10.24.2015

The Best of the Wurst

I had my first Weißwurst when I was 14 while traveling through Germany for a month with my friends Chris and Robert.


Prior to that, a hot dog was just a hot dog. We didn't even call them Frankfurters.

I remember coming back from the trip and asking Mom to get some Weißwurst and, because of the wonderful nearby Pennsylvania Dutch community (read: Dutch as Deutsch), we were able to find them. The whole family became fans.

This post is really less about the wurst and more an opportunity to share some of the photos of our trip this summer to Salzburg, Mittenwald, and Heidelberg - places where we ate Weißwurst often. Sometimes we ate them with buns, and sometimes not, but always with a tube of German mustard at hand. We went to Cologne, too, but had a very different kind of wurst there; you will have to wait a little while for that!

Although traditionally boiled for breakfast, we pan-fried them for dinners, and served them with a simple salad. We started our big day of Alpine hiking with a couple each for breakfast. Here, back at home, we either grill or pan-fry them. Today, I made homemade hot dog buns to hold them. The mustard was a gift from our friends Laura and Arch from their trip to Germany - our last tube!

This year's trip was a great traipse down memory lane for me, having visited these areas in Germany and Austria several times since I was 14. But it was a first for Markipedia, and I loved seeing the accidental polymath take in new architecture, cultural norms, and language with such fascination. It was nice for me to be his guide.

I hope you enjoy this photo essay of our time there.

Salzburg an independent city-state for a thousand years, and heavily rebuilt by its prince-bishops in the 17th and 18th centuries, is known as the Rome of the North. Its Baroque and Rococo beauty captured our hearts!

Mittenwald - home of violin makers since the 1600s - is a beautiful German Alpine village near the Austrian border also known for its Lüftmalerai, beautiful murals on the building facades that depict daily life, the owner's trade, or religious scenes.

Heidelberg - my German hometown where I played in the summer festival orchestra in the castle courtyard - has changed a lot and become über-touristic, but it still is awash with students attending the oldest German university, and the beauty and magic are still there.

Auf wiedersehen!

~ David

Weißwurst on Homemade Buns

homemade buns (recipe follows)
Weißwurst, 1 or 2 per person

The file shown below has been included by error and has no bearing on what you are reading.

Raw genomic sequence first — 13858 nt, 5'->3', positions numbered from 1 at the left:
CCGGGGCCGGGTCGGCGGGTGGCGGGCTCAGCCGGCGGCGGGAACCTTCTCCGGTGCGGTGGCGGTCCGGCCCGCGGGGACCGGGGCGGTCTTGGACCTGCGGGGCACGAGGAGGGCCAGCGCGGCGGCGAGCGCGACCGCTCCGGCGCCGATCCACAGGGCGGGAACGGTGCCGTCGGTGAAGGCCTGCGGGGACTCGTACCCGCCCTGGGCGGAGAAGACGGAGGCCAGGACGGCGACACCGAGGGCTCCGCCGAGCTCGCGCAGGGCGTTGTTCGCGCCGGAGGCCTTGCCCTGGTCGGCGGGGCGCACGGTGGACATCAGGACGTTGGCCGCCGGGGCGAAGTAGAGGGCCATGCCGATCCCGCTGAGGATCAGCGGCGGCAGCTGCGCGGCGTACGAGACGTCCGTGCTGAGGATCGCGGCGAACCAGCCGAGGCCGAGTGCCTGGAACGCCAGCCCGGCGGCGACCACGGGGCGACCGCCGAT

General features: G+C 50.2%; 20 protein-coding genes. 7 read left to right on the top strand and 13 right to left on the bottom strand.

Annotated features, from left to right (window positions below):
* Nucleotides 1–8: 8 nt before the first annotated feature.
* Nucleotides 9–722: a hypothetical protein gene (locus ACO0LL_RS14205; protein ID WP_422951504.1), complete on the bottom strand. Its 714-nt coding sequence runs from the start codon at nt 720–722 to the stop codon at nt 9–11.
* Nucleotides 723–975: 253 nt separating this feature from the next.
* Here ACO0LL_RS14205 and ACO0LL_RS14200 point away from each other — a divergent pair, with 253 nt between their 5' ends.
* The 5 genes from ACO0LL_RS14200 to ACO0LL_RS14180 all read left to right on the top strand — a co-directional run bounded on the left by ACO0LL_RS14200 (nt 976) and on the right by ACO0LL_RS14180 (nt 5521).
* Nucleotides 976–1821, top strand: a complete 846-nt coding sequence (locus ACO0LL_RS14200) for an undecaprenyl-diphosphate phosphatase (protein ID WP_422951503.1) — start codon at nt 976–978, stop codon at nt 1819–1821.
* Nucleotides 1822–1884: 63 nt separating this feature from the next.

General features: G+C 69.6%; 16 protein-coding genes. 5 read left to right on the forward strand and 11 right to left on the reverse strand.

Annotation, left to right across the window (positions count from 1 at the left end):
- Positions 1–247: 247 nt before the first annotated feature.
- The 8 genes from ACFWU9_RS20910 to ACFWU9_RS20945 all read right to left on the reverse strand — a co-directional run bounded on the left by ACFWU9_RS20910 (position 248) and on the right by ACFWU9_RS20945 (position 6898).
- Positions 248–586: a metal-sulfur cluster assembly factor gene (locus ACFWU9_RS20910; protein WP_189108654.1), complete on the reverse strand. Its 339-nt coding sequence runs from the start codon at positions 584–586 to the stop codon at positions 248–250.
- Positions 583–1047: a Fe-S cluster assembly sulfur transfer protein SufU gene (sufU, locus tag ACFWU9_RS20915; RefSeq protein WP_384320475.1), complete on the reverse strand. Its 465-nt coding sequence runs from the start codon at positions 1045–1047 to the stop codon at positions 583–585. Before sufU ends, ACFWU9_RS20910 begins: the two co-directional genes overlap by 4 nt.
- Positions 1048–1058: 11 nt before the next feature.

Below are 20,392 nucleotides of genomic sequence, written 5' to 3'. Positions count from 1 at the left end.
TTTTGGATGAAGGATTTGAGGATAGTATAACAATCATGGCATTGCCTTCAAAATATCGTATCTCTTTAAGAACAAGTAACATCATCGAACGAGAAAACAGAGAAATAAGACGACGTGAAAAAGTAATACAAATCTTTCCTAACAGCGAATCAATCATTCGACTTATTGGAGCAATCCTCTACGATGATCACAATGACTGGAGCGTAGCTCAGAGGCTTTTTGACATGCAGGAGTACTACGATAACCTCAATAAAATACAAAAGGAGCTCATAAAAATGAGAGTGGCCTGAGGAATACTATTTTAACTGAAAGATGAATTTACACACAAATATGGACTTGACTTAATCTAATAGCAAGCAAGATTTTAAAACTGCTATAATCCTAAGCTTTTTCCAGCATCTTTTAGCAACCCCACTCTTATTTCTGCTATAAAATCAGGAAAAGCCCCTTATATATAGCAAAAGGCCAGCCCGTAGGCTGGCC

mustard

Homemade Hot Dog Buns

2 tablespoons granulated sugar
2 packets or 2 scant tablespoons active dry yeast
1/2 cup warm water
2 cups warm 1% milk
2 tablespoons vegetable oil
2 teaspoons salt
6 to 7 1/2 cups flour
egg wash: 1 egg beaten with 1 tablespoon cold water
sesame seeds or coarse salt

In a large bowl of a standing mixer, dissolve the sugar and then the yeast in the warm water and warm milk. Add the oil, salt and 3 cups of flour to the yeast mixture. Beat vigorously for 2 minutes with the paddle attachment. Switch to the dough hook.

Add 1 cup flour and mix until thoroughly combined. Add another cup of flour, and mix well. Add a third cup of flour (now 6 cups total) and mix. Gradually add more flour, 1/4 cup at a time, until the dough begins to pull away from the sides of the bowl. Feel the dough - when it is still very soft, but not wet and sticky, continue kneading for 5 minutes, adding a little more flour if needed to keep it from being too sticky.

Remove the dough from the hook and place in a well-greased glass or ceramic bowl. Turn the dough so the greased side is up. Cover with plastic wrap and place in a draft-free area (I often use the microwave). Let the dough rise for about an hour.

Turn the dough out onto a lightly oiled work surface. Divide the dough in quarters, then quarter those pieces, for 16 equal pieces..

Shape each piece into a cylinder, about 5 inches in length. Flatten the cylinders slightly.

Place them on a well-seasoned baking sheet 1/2-inch apart so they'll grow together when they rise. Cover buns with a towel and let rise until almost doubled, about 45 minutes.

Fifteen minutes before baking, preheat the oven to 400°F. Lightly brush the tops of the buns with the egg wash and sprinkle with sesame seeds or coarse salt.

Bake for 20 minutes. When the buns are done, remove them from the baking sheet to cool on a wire rack. Separate and slice horizontally for serving. 

Makes 16.



38 comments:

  1. I now have Salzburg envy, David! It was a choice of Vienna or that and we chose Vienna because of timing...

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    1. You will love Salzburg, Liz! It is so beautiful!

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  2. Dear David, beautiful pictures of your travels to Germany. I am happy that you and Mark enjoyed your stay in Heidelberg so much - homemade buns, are, of course always the best and can´t be beat. One little (sorry) correction though if I may - these are not Weisswurst but Bratwurst - Weisswurst, as you undoubtedly know are boiled in hot water, eaten without a bun and served with sweet grainy mustard in the water used for preparing them (sorry about that - but Weisswurst just happen to be may very favorite sausage of all times) - there are a true Munich breakfast treat. But your Bratwurst buns look wonderful. and I am sure that Stevan Paul would be proud that you made your own Bratwurst sausage buns!